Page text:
Breaking out the cage
Google boss on App Engine: “Lock in, what lock in?”
Google’s Engineering Director has countered accusations of “lock in” on Google App Engine, the internet giant’s PaaS product.
In a lengthy entry on Google+, titled “Lock in, what lock in?”, Peter Magnusson outlined the company’s approach to the issue and provide a response to critics.
“It’s not as true as you think, it’s mostly unavoidable, and it’s not our strategy - in fact we actively work to minimize it,” he wrote. “You can’t build an innovative platform without some measure of lock-in.”
This “trade off” between convenience and lack of portability is an inherent aspect of today’s PaaSes, said Magnusson. “The more you use someone else's abstractions, the more productive you will be, and the more tied your implementation will be to that platform. But guess what? You got more done.”
However, he admitted that the process of untangling an app from Google’s system is no trivial task, and that larger applications this can take “about 3-4 months of work”, even with help from Google engineers. “I would posit that this is not materially worse than any other public-cloud-to-public-cloud transition once you have a complex system up and running,” he added.
Magnusson went on to mention two third-party open source implementations of GAE: CapeDwarf, which we covered Monday, and AppScale. Google cooperate with and “actively direct customers” to both projects to remove any “false sense of lock-in”, he said.
His advice to those trying to reduce the cost of moving was as follows:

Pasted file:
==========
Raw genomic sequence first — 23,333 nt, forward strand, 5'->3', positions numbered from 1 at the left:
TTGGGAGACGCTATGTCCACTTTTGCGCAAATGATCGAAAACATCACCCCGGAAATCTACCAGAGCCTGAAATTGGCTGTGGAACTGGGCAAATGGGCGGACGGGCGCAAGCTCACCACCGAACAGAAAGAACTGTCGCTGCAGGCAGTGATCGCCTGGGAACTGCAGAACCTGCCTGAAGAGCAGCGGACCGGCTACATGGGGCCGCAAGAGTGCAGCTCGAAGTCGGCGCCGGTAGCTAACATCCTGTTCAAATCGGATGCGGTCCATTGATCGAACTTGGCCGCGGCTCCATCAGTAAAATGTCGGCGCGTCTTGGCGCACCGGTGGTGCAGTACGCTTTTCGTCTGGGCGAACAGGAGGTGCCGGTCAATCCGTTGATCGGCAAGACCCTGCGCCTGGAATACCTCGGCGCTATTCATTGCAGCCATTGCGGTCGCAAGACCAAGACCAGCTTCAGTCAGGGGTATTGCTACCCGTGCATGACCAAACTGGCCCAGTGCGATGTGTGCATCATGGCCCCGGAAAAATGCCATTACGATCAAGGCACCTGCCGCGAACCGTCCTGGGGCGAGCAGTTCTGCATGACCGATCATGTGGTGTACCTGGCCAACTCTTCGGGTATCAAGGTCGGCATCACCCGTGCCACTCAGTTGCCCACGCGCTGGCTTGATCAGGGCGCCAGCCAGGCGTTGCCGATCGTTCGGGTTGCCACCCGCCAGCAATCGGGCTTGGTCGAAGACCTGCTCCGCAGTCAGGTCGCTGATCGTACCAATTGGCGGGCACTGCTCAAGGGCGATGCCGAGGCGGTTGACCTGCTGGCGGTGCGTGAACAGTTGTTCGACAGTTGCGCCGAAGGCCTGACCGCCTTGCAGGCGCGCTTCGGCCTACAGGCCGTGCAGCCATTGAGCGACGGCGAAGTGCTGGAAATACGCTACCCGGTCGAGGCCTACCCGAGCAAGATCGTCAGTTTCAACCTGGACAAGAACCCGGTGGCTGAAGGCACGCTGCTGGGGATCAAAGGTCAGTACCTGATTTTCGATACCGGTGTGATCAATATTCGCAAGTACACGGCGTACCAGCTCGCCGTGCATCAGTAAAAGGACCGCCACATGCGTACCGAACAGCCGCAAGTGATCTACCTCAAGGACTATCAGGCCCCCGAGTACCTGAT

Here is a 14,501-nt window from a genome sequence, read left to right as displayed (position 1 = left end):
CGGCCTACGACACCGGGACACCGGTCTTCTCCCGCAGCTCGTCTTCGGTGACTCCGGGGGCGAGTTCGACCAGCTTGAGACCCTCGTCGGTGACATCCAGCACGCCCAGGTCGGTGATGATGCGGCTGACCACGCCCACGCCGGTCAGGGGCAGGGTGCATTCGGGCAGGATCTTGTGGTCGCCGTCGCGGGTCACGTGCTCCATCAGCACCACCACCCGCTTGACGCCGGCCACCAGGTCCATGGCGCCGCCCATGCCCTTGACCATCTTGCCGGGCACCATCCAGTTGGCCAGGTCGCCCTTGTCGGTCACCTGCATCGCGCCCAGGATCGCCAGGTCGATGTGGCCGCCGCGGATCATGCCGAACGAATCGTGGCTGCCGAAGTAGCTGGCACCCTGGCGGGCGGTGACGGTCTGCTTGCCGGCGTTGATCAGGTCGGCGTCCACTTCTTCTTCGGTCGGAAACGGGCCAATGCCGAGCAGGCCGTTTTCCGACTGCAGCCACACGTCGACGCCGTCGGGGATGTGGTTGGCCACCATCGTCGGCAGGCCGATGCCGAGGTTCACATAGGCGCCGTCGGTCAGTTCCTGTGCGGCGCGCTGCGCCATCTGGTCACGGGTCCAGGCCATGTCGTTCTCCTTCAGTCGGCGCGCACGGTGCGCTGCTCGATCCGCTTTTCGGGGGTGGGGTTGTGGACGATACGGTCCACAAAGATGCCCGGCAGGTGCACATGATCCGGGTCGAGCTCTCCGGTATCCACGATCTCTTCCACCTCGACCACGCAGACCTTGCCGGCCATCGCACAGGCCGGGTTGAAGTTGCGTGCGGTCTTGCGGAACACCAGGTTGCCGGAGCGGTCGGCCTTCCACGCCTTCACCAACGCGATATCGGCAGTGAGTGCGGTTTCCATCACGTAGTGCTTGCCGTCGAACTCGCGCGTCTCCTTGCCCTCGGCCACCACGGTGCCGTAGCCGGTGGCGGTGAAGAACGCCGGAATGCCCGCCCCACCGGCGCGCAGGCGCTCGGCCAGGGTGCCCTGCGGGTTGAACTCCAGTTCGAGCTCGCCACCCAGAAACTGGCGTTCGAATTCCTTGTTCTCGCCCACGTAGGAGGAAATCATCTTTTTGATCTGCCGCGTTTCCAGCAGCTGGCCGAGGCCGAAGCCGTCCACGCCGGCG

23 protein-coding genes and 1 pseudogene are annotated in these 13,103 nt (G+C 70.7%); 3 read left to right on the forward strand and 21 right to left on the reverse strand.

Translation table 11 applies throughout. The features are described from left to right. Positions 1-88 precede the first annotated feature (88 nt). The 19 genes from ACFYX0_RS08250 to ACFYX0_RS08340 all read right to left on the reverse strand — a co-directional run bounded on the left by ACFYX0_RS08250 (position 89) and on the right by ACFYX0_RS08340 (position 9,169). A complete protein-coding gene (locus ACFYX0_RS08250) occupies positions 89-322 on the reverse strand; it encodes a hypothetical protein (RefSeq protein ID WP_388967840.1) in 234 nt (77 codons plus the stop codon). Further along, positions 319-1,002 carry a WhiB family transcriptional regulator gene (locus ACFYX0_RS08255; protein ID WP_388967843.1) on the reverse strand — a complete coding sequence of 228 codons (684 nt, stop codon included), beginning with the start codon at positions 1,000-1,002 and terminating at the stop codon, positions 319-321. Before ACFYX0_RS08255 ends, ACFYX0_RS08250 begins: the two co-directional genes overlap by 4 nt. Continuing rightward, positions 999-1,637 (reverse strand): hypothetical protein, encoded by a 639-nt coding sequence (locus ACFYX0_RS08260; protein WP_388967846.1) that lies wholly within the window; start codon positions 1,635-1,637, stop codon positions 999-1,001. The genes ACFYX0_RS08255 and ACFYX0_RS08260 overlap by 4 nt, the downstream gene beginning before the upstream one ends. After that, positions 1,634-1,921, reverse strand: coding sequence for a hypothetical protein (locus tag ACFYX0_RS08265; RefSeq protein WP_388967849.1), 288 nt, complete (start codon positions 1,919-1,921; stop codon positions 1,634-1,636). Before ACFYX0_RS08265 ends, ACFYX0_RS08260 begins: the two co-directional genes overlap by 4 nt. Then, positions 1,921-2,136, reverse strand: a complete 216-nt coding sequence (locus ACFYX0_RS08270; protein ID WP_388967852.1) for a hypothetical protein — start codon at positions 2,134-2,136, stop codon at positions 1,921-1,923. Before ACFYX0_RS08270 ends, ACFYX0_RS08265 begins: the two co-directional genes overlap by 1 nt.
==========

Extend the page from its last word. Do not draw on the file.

Just structure your code properly. It’s coding hygiene. If you’re a CEO, CTO, or VP of Engineering, your decision on “lock-in” should be: “can we refactor parts such that we could migrate everything in a 3-6 month timeframe, if we had to, without disrupting the business?” If the answer is yes, that’s all you need to know.
In many ways, Magnusson is correct in his assertions. Any good PaaS will abstract certain aspects of the stack by necessity, and it’s up to developers to make these easy to change later on.
That said, if Google were truly against lock-in, they would be taking a leading role in an effort to standardise PaaS APIs between providers, rather than complaining that “the plug-and-play promise of standards aren’t here yet”. While the CAMP spec may not have proven itself just yet, it suggests there is a desire to cooperate among much of the sector.
Until then, Magnusson’s claims that Google “disavow[s] artificial use of APIs or Data Jails to tie customers down,” are difficult to truly believe.
Photo by Genista.